County Executive Ike Leggett announced Wednesday the completion of the “first link” in Montgomery County’s plan to connect government buildings and local businesses to ultra-fast internet connections.
The new “ultraGig” link connects the internet service provider Atlantech Online’s Silver Spring Data Center to the Silver Spring Innovation Center and provides the building with a 1 gigabyte per second connection—exponentially faster than the building’s previous connection that ranged from 10 megabytes per second to 200 megabytes.
The innovation center is one of four business incubators run by the county. It houses a number of local start-ups.
The move is being pitched as a first step by the county to engage in what has become a mounting arms race by municipalities across the country to provide growing businesses the fastest internet connections possible to compete in the burgeoning tech industry.
“[Ultragig] zeroes in on some of the most vexing challenges we face—supplying reliable, cost-effect broadband,” Leggett said at a Wednesday morning ribbon cutting for the new technology. “It demonstrates that we are the place to be.”
The technology, which is being developed by Washington D.C.-based FiberTower, uses small satellite-like dishes mounted on rooftops to direct pencil size beams that deliver the internet service, according to Joseph Sandri, the president of FiberTower Solutions.
Sandri said the internet service is reliable 99.999 percent of time, a much higher rate than typical internet service providers, even those that provide connections through fiber optic cable buried underground. Another benefit, Sandri said, is that the technology doesn’t require the massive construction and labor costs that installing traditional fiber optic does because the dishes can be installed on rooftops and the connection beamed wirelessly.
Leggett said the ultraGig connection costs the same price as the previous internet service the county paid for at the building.
Montgomery County council member Hans Riemer, an advocate for investing in internet infrastructure, said Wednesday this is an important moment for the county.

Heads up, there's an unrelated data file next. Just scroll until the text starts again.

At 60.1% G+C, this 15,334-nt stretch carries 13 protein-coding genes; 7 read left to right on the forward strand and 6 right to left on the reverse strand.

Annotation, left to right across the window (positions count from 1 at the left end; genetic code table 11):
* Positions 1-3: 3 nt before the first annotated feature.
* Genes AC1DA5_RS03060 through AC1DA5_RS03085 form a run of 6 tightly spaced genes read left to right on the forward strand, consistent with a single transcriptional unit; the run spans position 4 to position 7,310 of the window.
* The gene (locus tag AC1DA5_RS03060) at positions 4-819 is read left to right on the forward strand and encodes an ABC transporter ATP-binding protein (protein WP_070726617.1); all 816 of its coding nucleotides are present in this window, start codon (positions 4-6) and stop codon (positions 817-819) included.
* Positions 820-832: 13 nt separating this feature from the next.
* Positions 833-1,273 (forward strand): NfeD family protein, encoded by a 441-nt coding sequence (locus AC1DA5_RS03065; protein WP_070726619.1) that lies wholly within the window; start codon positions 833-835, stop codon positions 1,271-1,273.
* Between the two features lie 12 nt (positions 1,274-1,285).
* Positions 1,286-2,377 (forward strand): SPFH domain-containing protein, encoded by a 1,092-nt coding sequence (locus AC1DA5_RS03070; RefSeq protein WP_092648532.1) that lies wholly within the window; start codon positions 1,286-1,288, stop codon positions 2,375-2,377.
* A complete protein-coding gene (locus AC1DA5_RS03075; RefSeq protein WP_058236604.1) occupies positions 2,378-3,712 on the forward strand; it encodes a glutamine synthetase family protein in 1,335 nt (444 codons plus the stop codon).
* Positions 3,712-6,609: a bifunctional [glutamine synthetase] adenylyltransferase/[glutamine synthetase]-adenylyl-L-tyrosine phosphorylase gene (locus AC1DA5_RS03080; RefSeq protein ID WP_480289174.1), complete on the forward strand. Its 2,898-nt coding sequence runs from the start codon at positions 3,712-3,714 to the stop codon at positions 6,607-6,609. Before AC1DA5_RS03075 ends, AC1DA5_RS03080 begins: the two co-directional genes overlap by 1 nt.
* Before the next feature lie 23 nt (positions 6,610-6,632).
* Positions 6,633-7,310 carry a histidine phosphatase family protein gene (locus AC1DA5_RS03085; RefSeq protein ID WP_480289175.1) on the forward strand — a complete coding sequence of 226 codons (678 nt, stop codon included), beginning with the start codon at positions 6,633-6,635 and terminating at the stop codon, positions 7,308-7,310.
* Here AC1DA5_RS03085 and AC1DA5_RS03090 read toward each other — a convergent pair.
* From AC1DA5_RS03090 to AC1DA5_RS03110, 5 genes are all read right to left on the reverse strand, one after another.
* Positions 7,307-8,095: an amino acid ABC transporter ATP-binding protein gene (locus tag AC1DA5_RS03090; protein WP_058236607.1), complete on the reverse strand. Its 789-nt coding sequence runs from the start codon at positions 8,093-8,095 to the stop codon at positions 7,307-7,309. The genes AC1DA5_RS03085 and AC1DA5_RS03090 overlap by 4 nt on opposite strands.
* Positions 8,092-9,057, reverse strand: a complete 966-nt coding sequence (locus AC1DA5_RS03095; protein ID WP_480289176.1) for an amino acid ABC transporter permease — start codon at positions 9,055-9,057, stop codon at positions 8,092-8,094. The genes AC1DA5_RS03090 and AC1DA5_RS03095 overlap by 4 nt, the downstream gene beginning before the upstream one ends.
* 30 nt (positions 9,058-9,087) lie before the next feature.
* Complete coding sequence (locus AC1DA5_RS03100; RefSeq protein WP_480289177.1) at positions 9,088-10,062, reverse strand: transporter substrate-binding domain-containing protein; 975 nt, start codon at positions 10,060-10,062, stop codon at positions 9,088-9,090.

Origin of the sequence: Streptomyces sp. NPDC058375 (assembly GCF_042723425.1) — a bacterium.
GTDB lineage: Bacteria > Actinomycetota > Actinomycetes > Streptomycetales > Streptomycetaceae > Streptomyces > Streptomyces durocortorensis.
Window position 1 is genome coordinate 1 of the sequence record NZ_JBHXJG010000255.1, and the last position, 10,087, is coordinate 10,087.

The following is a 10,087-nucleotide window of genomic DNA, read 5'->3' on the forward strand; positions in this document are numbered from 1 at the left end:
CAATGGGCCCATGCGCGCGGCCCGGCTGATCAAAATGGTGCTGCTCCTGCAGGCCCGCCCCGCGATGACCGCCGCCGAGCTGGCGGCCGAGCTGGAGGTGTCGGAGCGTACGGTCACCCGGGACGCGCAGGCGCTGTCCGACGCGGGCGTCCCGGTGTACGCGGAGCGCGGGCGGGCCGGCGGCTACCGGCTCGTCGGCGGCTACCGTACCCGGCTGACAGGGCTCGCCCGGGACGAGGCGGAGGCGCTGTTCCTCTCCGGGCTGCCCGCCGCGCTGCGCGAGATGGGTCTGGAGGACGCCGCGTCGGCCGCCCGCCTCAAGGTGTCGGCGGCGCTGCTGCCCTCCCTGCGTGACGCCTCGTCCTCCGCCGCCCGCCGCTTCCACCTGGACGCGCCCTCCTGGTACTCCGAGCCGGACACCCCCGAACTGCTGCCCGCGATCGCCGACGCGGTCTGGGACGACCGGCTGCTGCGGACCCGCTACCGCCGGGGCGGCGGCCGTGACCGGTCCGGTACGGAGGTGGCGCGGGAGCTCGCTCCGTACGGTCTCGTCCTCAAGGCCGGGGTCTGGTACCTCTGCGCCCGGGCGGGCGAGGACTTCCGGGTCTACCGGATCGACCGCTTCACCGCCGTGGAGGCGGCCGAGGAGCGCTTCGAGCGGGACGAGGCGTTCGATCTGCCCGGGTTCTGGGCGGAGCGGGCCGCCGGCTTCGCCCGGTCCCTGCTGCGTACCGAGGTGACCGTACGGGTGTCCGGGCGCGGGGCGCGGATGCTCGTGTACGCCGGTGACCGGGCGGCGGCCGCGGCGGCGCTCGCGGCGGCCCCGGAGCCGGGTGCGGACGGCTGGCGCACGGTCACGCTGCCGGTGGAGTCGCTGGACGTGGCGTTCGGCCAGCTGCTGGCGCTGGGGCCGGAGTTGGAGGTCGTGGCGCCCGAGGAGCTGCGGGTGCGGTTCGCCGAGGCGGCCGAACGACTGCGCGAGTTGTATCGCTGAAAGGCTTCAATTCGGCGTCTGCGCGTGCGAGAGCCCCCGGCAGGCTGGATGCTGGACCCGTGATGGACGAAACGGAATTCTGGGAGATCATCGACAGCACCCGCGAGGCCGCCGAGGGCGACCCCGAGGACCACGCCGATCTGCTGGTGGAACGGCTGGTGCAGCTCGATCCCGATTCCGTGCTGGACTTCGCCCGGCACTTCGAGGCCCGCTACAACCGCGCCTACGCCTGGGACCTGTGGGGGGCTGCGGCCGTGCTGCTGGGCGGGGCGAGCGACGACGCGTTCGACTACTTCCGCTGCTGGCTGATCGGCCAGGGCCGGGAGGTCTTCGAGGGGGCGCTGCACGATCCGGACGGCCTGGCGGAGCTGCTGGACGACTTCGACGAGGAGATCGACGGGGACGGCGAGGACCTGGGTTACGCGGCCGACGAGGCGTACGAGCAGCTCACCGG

“It’s a sign of what’s coming here in Montgomery County,” Riemer said. “It’s time that we understood that fiber and broadband connectivity is as much a public need as roads, highways, bus systems; it’s one of the systems that we have to manage and succeed with.”
James Young, the creative director for Eastward Films, which is a tenant at the Silver Spring Innovation Center, said the new high-speed wireless connection is expanding the video services his company can offer.
He said using the previous internet connection he would occasionally set up livestreams to video chat with clients. Now, he says, he can not only video chat with them, but also live-edit video footage while interfacing remotely.
A scheduled demonstration to show off this live-editing capability didn’t exactly work Wednesday—the video went down a few times before a FiberTower worker was able to connect with an Eastward Films employee who was editing footage on the roof. However, this reporter used the connection and found it to be much faster than traditional wireless networks to browse the Internet.
Leggett said the technology has the potential not only to provide speedy connections to businesses in urban centers, but also to connect rural businesses with superfast internet speed.
“We are advancing quite rapidly,” Leggett said. “There’s more to come and we have some other ideas that we are pursuing under the umbrella of ultraMontgomery.”
Leggett first pitched the “ultraMontgomery” program as part of his six-point economic plan to invigorate the local economy that he detailed in his inauguration speech in December.
The plan calls for creating a network of 100-gigabit, fiber cable and wireless infrastructure to connect the county’s major economic corridors as well as to expand free WiFi in public facilities.